I reflect on those things and make the following observations because today in the developed world the concepts of having enough and what I call excess surplus (hoarding) have merged and are now conjoined with unwarranted expectation and a sense of entitlement—the belief that the things we want can be acquired with minimal work and sacrifice, or no work at all. This disturbing phenomenon has been evolving and observably on the rise for several decades. It now appears to be growing at a quickening pace—spreading a toxic cloud that is raining poison on our values, threatening to condemn mankind to a moribund state.

As we watch, we see the abandonment of important concepts and the blurring of lines between that which we as human beings have long judged as good or evil, honorable or dishonorable. We can find many examples of this skewing of distinction, particularly if we look at the way in which opportunity and opportunism have become all but synonymous in their interpretation and acceptance. Frightfully, the latter is now tolerated behavior. In fact, it is not only accepted, it is expected. It is seen at nearly every level of human interaction—within families, schools, universities, social circles, in the work place and increasingly among countries.

The question is, how do we put human beings and humanity back on a safer track and stop the world from descending into an abysmal place—a heartless, uncaring, greed-filled, unsympathetic and egregious place, without empathy and where everyone is bent on pursuing opportunism instead of working to create opportunity? In other words, how do we determine when enough is truly enough? How do we create a more stable and less aggression-filled world? To answer these question, I suggest we start with the person we see daily in the mirror. But to sustain any effort toward progress in mitigating the effects of opportunism and greed we should ask, “What am I doing to prepare those who must continue to make these changes?”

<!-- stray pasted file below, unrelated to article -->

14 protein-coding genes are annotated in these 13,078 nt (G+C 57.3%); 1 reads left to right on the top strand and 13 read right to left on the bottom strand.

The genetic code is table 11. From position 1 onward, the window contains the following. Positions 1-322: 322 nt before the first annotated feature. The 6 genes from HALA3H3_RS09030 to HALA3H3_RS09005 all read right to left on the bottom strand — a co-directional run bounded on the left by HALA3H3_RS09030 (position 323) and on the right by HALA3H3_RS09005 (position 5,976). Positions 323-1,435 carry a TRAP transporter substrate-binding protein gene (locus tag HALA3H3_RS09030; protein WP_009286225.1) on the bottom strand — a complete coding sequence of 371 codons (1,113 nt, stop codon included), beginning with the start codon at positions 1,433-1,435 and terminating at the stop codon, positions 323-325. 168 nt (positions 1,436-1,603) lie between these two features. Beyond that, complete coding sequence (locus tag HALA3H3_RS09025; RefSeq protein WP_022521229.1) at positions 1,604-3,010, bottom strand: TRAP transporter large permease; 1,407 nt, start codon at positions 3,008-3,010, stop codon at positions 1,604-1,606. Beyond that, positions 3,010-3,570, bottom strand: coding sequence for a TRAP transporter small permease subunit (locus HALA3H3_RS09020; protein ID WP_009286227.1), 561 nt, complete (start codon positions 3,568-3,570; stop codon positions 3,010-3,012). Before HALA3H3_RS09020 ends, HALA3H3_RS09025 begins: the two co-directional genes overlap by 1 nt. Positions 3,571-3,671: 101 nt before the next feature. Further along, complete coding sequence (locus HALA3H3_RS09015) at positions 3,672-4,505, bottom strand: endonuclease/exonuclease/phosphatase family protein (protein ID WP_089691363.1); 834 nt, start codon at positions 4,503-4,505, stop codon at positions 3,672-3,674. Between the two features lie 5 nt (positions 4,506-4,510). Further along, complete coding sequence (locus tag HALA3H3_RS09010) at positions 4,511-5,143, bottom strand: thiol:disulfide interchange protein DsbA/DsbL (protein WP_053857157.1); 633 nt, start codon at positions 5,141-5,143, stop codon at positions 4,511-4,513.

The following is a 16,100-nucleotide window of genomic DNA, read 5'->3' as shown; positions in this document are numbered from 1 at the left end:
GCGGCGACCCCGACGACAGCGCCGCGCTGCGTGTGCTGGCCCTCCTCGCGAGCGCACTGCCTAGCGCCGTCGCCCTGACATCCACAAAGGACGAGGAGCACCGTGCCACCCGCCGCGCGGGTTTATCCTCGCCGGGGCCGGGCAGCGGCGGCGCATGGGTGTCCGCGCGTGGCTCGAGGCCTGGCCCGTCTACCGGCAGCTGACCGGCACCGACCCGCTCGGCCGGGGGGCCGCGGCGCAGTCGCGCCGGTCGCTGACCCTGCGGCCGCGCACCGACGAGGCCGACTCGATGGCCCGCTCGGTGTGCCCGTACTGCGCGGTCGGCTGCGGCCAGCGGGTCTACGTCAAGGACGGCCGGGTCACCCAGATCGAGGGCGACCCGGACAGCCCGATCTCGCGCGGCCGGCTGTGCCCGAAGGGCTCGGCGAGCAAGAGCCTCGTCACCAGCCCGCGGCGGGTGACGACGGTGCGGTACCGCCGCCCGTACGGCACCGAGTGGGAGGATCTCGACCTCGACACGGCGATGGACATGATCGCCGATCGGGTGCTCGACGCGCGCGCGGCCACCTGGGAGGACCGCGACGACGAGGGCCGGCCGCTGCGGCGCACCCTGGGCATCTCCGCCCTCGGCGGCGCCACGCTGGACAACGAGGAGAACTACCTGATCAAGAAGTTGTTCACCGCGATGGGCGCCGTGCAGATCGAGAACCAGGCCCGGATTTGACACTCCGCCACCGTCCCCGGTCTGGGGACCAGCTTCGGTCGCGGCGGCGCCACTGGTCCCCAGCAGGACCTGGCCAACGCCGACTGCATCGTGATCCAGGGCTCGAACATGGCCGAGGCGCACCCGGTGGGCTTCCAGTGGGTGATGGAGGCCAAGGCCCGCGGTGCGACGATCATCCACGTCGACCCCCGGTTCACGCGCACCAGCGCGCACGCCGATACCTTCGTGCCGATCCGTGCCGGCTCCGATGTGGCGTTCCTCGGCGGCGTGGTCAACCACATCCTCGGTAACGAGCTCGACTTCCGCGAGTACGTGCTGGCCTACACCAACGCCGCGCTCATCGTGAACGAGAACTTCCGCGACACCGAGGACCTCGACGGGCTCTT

The Great Communicator by Gilda Evans

Gilda EvansWhat makes a great communicator? President Ronald Reagan was known as “the great communicator.” Was it his skills as an actor or politician that afforded him this moniker? What are the qualities that help get your point across and make people take notice?

When people think about communicating, usually the first thing they think about is talking. In my opinion, talking comes second. The thing that really facilitates positive and productive communication is listening. Active listening, where you are truly paying attention to what the other person is saying. Also, listening with an open mind and keeping your ego in check go a long way towards creating a bridge rather than a moat. When you listen to someone you offer them a kind of validation, respect and consideration. And people who receive these things are more likely to give them in return. Even if you don’t agree with what the other person is saying, you can still respect their opinion and “agree to disagree” as the saying goes. Who knows? By the time the conversation ends you may find that your opinion has changed. But if you don’t hear what the other person is saying, how will you ever learn the things that change that opinion or, at the very least, be able to respond intelligently?